“I know there are those in Israel who will not agree with this plan and will call for the war to continue indefinitely … even in the government coalition,” Biden went on. “And they’ve made it clear they want to occupy Gaza. They want to keep fighting for years.” 

Those words seemed carefully chosen to suggest that it was others besides Israeli Prime Minister Benjamin Netanyahu that might block the plan. But this ignores past comments from Netanyahu himself being against any proposal which suggests the war would end before “total victory” is achieved. It also ignores an official policy statement made on May 29 by Israeli National Security Advisor Tzachi Hanegbi that the government expects the war in Gaza to run in full force through the end of 2024.

Neither Netanyahu’s office nor the prime minister had much of a chance to respond to anything Biden said yesterday to help clarify matters. The president spoke on the Jewish shabbat, a day of the week on which virtually no communications would be made of any kind, on any subject, even with Biden making the comments.

Despite that, the Israeli government did issue a statement which was probably written in advance. That could explain its deliberate vagueness in addressing any of the specifics made at the White House.

“The government of Israel is united in its desire to return the hostages as soon as possible and is working to achieve this goal,” the statement read. “The prime minister authorized the negotiating team to present a proposal to that end, which would also enable Israel to continue the war until all its objectives are achieved, including the destruction of Hamas’s military and governing capabilities.”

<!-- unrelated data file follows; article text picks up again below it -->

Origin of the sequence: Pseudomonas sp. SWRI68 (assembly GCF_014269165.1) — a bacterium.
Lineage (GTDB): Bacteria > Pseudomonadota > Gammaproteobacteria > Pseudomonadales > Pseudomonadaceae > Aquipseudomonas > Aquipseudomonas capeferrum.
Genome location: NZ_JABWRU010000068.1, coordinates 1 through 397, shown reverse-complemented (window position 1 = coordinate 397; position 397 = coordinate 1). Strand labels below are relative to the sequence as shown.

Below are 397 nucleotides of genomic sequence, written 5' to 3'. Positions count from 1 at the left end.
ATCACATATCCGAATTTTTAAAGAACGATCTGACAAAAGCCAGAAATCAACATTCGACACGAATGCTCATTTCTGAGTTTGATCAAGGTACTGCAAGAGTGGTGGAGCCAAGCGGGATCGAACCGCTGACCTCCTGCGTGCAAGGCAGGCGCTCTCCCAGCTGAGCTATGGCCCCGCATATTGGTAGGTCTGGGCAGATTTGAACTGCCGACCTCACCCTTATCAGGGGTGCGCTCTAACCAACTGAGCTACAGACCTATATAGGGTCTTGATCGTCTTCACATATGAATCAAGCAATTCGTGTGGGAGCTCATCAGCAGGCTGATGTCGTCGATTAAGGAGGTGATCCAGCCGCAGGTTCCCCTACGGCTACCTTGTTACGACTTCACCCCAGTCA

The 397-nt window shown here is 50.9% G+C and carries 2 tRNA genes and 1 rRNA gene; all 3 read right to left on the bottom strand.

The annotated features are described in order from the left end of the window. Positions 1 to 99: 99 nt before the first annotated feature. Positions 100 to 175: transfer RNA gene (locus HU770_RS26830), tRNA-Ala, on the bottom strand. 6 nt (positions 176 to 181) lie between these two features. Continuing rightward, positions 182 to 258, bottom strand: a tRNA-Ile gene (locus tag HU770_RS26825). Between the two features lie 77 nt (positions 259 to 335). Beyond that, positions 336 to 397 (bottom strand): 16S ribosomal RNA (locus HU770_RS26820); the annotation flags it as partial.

Besides any reference to details of the plan, in the next line Netanyahu’s office seemed to be attempting to provide plausible deniability for anything Biden might say about the plan.

“The actual proposal put forward by Israel, including the conditional transition from one phase to the next, allows Israel to uphold these principles,” the Israel government statement went on.

Biden stepped down from the podium after making his remarks without responding to any detailed questions about what he had just said.

Even with these statements which seem to be enabling Netanyahu to ignore publicly most of what Biden just said about the proposal, a senior official representing the White House attempted to frame what Biden laid out in the most positive light possible.

“It is a very forward-leaning offer and I think the reason the Israelis are able to make this offer is because of some of the success they’ve had in degrading Hamas military capacity,” the official explained. “I don’t think this offer would have been possible three months ago. This has been a difficult painstaking negotiation.”

Hamas issued a short statement after Biden spoke on the social media channel Telegram yesterday indicating support for the general tone of what he had said. Though the detailed proposal had not made it them yet, it appears, the Hamas leadership supported the president’s push for “a permanent ceasefire, withdrawal of [Israeli] occupation forces from the Gaza Strip, reconstruction.

While Biden’s description of what it alleges is Israel’s plan for a ceasefire may seem hopeful, the problem with it --- according to many analysts – is the plan comes across as too similar to every other proposal which Israel has eventually disavowed or ignored. Add to that the comments Biden made about strong disagreements by those within Israel’s government who would reject any end to the fighting, to the point that they might withdraw from supporting Netanyahu’s fragile Likud Party coalition if such a deal were adopted, and this comes across as a likely “dead on arrival” proposal.